We All Have One Job in Common – Voting Safely

We All Have One Job in Common – Voting Safely

We All Have One Job in Common – Voting Safely

COVID poses election concerns for individuals and employers.

Lorraine Martin is president and CEO of the National Safety Council.

Among all the ways 2020 has proven to be out of the ordinary, it’s impossible to forget it also is a general election year. Making your voice heard, and making sure your vote is counted, is one of the most important ways we can participate in our democracy and contribute to our communities.

No matter where we live, where we work or where our personal politics lie, we all have one shared civic duty as citizens: making sure we can vote safely. As the U.S. contends with more than 6 million COVID-19 infections and over 185,000 deaths, voting has perhaps never been more complicated.

When it comes to safety off the job, the nation’s employers have always played an important role in addressing critical safety issues, from roadway safety to impairment issues, and most recently in response to COVID-19. As citizens, voting is a shared responsibility, so making sure employees have access to voting information and safe voting options is more important than ever this election season.

With rising virus cases and poll worker shortages, many states have expanded mail-in or absentee voting options. Employers can help employees navigate the risks and alleviate confusion by sharing deadlines for requesting vote-by-mail or absentee ballots, as well as early voting information in your community.

Employers also have a responsibility to allow employees scheduling flexibility so that everyone is able to exercise their right to vote on Election Day in person, if they so choose, and feel safe doing so.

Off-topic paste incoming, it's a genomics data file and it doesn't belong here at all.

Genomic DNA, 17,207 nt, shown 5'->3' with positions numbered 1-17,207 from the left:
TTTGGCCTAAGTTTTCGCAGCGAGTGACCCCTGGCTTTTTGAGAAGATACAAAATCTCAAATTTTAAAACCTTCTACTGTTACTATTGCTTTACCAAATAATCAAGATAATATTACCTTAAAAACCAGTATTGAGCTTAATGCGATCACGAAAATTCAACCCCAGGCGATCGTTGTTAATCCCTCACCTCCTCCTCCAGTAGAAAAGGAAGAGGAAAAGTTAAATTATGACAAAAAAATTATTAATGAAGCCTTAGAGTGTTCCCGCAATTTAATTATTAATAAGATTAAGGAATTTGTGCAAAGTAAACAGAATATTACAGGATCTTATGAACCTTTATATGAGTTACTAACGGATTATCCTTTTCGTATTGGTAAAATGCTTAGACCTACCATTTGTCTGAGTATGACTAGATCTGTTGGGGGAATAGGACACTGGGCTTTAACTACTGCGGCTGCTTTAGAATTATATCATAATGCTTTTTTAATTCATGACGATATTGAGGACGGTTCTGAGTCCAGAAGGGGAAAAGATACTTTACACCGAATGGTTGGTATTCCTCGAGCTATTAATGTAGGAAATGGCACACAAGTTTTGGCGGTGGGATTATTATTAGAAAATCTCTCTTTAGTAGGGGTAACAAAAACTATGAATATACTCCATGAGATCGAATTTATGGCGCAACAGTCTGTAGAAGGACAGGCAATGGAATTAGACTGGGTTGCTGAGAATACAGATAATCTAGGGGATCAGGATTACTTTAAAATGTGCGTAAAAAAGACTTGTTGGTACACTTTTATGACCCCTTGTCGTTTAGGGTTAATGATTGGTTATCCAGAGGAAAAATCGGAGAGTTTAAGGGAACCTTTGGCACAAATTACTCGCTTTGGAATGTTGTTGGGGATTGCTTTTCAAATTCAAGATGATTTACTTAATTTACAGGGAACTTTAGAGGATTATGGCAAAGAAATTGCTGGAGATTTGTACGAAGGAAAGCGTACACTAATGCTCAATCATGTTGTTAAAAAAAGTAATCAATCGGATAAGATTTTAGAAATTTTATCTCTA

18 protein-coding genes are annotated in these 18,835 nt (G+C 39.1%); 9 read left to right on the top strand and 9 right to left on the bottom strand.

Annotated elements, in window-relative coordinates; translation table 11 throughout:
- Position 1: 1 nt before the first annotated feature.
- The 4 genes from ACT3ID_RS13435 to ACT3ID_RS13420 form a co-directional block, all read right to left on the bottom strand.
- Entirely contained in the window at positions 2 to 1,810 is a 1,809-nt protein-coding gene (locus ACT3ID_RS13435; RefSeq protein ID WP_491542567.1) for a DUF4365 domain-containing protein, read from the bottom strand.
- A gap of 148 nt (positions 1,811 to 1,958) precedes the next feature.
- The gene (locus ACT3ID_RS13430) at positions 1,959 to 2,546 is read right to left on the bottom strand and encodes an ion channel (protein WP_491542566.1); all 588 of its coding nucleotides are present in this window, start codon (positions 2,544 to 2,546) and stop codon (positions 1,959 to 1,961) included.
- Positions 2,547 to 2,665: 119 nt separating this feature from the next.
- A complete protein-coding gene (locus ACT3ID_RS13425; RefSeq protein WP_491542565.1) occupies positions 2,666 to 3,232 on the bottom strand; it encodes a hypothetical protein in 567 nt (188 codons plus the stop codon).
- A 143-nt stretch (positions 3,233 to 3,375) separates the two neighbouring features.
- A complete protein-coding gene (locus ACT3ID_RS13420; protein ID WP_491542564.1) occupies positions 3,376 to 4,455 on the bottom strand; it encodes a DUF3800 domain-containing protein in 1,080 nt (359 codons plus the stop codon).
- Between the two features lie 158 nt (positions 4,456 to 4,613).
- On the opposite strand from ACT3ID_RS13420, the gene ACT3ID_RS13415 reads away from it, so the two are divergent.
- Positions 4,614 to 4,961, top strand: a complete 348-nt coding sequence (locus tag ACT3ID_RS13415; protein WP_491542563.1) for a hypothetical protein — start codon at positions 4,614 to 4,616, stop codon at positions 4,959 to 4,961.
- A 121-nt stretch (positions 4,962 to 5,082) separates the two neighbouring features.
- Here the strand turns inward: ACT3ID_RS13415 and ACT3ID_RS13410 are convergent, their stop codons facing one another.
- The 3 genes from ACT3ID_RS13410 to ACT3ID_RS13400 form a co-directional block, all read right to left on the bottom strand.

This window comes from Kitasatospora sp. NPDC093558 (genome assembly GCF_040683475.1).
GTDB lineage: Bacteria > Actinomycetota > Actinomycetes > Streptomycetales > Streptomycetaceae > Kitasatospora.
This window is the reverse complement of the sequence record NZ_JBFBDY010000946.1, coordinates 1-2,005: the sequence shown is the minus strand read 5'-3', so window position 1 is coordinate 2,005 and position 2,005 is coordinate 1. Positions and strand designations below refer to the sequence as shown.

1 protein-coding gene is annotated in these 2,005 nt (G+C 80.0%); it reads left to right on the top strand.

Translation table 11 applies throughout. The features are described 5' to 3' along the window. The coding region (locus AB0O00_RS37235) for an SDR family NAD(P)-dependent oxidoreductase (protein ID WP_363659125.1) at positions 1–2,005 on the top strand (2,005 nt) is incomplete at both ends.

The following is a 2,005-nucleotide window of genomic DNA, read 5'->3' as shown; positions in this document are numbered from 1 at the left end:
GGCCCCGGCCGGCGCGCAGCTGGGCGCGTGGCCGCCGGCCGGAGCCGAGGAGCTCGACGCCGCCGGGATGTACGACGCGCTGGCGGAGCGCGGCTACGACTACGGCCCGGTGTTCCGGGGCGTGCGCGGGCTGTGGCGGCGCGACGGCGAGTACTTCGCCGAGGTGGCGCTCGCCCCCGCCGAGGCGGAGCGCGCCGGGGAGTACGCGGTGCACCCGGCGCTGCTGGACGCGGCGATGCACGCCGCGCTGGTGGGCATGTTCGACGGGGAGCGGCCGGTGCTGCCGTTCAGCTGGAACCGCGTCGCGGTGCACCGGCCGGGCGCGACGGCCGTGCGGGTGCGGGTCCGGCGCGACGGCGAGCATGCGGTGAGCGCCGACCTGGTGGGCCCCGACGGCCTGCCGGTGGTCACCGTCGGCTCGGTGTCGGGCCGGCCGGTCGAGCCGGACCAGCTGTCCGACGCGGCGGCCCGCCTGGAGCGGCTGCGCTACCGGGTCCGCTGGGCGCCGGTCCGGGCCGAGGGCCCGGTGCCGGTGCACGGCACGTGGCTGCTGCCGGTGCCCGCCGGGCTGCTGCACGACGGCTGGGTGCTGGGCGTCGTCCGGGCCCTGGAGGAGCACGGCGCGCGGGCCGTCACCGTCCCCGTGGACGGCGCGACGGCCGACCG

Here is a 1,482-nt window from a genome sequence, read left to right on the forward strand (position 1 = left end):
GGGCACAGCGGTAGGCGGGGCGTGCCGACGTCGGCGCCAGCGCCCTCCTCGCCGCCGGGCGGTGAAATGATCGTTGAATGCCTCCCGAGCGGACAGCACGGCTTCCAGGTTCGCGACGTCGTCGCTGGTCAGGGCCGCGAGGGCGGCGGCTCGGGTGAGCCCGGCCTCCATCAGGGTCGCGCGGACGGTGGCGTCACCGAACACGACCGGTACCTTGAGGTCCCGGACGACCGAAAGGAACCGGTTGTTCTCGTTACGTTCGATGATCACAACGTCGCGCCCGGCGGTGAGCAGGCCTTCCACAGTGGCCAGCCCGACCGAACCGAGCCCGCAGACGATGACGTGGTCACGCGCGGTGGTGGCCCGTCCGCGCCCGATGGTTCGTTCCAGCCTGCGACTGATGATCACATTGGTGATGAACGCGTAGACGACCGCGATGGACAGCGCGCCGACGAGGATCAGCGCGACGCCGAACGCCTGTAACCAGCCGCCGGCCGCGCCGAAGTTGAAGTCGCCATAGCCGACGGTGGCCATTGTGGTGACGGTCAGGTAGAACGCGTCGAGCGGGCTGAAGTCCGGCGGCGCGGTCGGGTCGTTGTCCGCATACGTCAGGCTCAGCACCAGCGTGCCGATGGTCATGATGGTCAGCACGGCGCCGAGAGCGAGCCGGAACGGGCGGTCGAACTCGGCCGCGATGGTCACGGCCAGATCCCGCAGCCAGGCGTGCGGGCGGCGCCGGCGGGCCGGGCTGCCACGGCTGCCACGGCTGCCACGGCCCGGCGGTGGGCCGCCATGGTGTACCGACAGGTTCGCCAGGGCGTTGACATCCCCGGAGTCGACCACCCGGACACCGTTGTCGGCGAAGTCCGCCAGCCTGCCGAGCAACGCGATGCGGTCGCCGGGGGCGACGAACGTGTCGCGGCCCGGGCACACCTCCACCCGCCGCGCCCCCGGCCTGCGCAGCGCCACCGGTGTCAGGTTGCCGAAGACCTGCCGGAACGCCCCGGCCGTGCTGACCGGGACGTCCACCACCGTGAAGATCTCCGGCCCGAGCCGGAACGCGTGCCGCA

Remind employees that if they choose to vote in person, they should follow all local directives regarding physical distancing, proper hygiene and the use of facial coverings to ensure not only their own safety, but the safety of poll workers as well.

According to a Pew Research Center analysis, 58% of poll workers in the U.S. were 61 or older and 27% were over 70 in the 2016 general election, meaning many of our poll workers are in a higher risk category for the coronavirus. In some areas, polling locations may be limited due to staffing shortages, forcing voters to contend with additional obstacles in casting ballots.

From the workplace to anyplace, let’s continue to keep each other safe. Election safety guidance from the CDC provides additional steps that poll workers and voters can take to protect themselves and others. Just as employers have taken the lead on issues such as contact tracing, testing, use of protective facial coverings and other safety measures, voting safety should not be overlooked. No matter where or how you plan to vote this year, make a plan to do so safely, and then help others do the same.

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